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Vitamin D could play role in lessening risk if you get COVID-19

Doctors also say Low vitamin D plays a role in poor bone health, diabetes, blood sugar levels, weight gain, depression and mood, even thinning hair.

You have been hearing that many of the people who don’t survive COVID-19 are people who have an immune system that overreacts to the infection, causing even more damage to their lungs. 

So why does this happen to some people but not others?

New research might hold the answer, and there is something you can easily do to help lower your risk.

A research team at Northwestern University in Illinois has uncovered what might be the reason some people are getting severe and deadly immune system overreactions to COVID-19. It may be low levels of vitamin D in your body.  

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"That is what the study suggests, that having a higher vitamin D level may be protective," said Tulane Professor of Medicine Dr. Jay Kolls, an adult and pediatric pulmonologist who specializes in lung immunology research.

Dr. Kolls says vitamin D3 is essential to good health. 

"Vitamin D deficiency is thought to be a risk factor for allergies, asthma, autoimmune diseases like multiple sclerosis. The microbes that normally live in our intestine are controlled by vitamin D."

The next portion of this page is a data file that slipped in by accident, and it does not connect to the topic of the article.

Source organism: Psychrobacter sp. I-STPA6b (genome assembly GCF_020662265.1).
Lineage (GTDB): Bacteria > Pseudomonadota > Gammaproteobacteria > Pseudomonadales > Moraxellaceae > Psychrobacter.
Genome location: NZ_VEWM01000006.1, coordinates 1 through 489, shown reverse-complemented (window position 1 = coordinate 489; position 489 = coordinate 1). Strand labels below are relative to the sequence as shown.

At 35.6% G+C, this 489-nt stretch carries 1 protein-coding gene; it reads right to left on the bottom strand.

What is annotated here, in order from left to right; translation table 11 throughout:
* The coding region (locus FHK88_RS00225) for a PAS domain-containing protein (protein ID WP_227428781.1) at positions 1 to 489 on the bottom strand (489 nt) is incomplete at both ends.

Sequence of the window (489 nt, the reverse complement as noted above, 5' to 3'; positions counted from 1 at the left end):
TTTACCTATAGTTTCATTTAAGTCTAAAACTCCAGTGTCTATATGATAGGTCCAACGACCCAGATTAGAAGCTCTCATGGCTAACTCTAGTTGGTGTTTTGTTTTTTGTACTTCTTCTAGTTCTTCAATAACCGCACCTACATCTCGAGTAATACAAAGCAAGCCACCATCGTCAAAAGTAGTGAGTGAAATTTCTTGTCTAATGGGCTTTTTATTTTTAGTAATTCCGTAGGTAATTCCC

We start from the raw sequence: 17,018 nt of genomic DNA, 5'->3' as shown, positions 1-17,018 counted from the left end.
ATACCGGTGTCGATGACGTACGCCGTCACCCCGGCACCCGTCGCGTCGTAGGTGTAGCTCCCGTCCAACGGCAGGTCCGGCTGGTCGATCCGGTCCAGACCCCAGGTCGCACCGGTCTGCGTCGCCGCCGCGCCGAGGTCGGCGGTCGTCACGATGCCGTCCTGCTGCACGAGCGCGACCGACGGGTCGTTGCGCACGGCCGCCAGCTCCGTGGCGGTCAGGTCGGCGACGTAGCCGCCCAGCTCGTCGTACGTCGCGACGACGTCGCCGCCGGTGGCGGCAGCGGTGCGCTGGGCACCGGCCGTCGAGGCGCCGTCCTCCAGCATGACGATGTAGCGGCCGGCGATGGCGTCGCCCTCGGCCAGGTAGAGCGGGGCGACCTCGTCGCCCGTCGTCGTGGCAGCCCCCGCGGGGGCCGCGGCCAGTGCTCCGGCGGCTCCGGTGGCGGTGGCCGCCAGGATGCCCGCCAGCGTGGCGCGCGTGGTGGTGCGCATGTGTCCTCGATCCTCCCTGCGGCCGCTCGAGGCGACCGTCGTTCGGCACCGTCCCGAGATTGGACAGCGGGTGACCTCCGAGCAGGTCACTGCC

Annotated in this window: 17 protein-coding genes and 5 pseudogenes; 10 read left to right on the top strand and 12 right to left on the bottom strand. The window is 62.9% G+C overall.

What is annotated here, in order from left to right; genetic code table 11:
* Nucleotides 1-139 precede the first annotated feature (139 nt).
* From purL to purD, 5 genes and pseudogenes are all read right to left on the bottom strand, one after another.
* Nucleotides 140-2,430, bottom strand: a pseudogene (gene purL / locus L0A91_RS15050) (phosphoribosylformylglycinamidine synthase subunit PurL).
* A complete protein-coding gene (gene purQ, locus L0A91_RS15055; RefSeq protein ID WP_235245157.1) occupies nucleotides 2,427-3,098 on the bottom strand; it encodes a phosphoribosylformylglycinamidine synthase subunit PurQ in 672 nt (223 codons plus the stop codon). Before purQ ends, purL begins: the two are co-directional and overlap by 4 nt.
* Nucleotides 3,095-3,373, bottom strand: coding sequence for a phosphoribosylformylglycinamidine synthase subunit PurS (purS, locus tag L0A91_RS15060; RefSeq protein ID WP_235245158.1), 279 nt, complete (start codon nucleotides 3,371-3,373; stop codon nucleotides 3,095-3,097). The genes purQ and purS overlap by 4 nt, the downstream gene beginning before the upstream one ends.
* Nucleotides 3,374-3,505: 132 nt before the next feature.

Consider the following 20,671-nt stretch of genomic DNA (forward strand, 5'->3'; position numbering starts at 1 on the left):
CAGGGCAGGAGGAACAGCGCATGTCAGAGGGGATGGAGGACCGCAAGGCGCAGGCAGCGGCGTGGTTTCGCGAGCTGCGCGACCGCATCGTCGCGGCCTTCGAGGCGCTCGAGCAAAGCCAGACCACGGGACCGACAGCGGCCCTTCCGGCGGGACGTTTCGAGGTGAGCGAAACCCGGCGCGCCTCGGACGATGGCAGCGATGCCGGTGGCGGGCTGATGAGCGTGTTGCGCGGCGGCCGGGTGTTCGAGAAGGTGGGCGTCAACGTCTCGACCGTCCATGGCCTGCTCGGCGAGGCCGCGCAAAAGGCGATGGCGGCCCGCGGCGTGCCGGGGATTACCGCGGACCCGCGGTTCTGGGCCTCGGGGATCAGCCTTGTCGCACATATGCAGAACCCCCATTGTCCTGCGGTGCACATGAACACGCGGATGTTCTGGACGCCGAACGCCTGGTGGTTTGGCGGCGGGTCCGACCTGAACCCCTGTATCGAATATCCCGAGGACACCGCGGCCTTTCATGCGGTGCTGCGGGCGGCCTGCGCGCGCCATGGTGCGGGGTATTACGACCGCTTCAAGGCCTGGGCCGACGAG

Doctors also say Low vitamin D plays a role in poor bone health, diabetes, blood sugar levels, weight gain, depression and mood, even thinning hair. But what’s important for this pandemic, is vitamin D is protective against respiratory tract infections. 

"Whenever you have something as serious as COVID-19, one of the first things you can do until you have a vaccine or antibody, is to look at these risk factors," he explained. 

And we are just learning how genetics may put some people at risk for low vitamin D levels. 

"There’s high vitamin D deficiency in Hispanic populations, African- American populations," Dr. Kolls noted.  

So here’s what’s important. Don’t take too much vitamin D, that can cause kidney stones. If you get sick, taking Vitamin D won’t help. Doctors say get regular daily doses of vitamin D from your diet, 10 minutes of sun exposure, and supplements. 

"A multivitamin’s fine for most people, but some people that want to take extra vitamin D, can safely take 2,000 to 4,000 international units a day."

And while the study suggests that having good levels of vitamin D may cut the death rate from COVID-19 complications in half, it will not prevent you from catching the infection. 

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